There are a great many beautiful things in the world, but just as many ugly ones, making it far too easy to be cynical. I admit I am inclined to it myself. It is true; we live in a messed-up world. This summer I traveled to the country of Ecuador. What I saw, and what I learned about the world outside my home ignited something within me that made me want to change the world. But my mind began to wonder, though my heart attested to the wrongness of such thinking, if it was a useless endeavor.
My mind argued about the vastness and complexity of the problems of the world. It argued that the world was beyond repair and would probably remain largely messed up and ugly until it ended. Even so I could not get away from feeling that, all the same, I am called to change the world. As I reflected on why this was, I realized why it is not worthless to try. The answer is people. I can affect people. I may not solve the complex and deeply rooted issues that exist in the world, but I can affect people. I do affect people, for good or bad, without trying. I change the world just by being in it.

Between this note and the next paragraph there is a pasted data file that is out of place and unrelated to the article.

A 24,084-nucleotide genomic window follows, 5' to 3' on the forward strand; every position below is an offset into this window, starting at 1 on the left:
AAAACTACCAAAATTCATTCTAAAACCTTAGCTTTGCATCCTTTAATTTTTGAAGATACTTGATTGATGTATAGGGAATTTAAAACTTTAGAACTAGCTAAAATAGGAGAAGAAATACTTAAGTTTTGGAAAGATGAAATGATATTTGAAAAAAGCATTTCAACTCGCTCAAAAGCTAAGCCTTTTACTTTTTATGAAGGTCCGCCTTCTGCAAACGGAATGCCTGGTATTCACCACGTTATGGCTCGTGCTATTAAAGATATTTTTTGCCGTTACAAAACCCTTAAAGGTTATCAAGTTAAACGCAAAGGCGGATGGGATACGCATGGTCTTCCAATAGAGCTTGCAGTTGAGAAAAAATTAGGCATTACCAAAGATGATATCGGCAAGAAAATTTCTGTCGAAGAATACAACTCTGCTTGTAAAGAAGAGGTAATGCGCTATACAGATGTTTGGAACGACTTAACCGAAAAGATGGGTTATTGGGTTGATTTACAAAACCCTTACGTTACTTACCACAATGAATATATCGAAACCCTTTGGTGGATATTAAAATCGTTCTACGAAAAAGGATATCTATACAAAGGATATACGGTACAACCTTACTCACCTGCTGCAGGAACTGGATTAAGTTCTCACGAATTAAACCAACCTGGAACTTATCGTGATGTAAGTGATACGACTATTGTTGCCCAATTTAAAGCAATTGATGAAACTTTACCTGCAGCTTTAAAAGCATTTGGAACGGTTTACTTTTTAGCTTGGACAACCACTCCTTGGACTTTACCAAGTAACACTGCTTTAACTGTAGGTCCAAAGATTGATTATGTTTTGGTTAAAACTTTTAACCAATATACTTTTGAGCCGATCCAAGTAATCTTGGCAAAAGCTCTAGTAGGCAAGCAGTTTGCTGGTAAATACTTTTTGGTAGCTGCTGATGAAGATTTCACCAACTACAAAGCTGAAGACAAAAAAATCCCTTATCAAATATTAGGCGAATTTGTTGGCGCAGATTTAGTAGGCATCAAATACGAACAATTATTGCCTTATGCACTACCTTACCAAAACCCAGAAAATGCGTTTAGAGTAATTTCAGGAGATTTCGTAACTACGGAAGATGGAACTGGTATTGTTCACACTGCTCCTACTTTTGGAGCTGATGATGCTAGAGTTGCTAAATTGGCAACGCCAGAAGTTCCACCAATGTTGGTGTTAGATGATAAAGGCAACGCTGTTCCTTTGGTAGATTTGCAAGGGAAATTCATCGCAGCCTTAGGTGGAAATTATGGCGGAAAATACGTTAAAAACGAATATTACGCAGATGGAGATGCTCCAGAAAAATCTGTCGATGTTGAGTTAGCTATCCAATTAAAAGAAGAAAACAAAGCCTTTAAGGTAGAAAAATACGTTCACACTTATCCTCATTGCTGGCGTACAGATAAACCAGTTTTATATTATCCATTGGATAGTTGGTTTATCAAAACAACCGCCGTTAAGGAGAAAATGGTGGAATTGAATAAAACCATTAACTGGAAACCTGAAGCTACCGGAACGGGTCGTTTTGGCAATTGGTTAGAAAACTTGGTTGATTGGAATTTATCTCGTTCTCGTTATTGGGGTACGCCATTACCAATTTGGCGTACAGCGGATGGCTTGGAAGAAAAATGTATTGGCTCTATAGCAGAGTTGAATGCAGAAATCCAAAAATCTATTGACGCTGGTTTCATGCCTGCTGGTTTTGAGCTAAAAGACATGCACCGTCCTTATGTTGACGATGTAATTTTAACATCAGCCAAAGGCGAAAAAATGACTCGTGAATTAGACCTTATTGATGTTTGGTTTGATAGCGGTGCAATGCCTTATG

Still, to “change the world” is an intimidating phrase, but amongst my feelings of inadequacy I realized two things. First, although there are many limits of what I can do, there are none on what God can do. I am called to “change the world,” to affect people, because God cares about people. Second, to change the world does not require being a diplomat, a Peace Corp worker, or Mother Theresa, although these are all very great things. Because to change the world is to affect people, I have the opportunity to change the world in every person I meet. Change affects people, I affect people, and therefore I change the world. This I believe: that to change the world is not a hopeless cause, but rather a crucial one, because we are all people, we all can, and we could all use some change.
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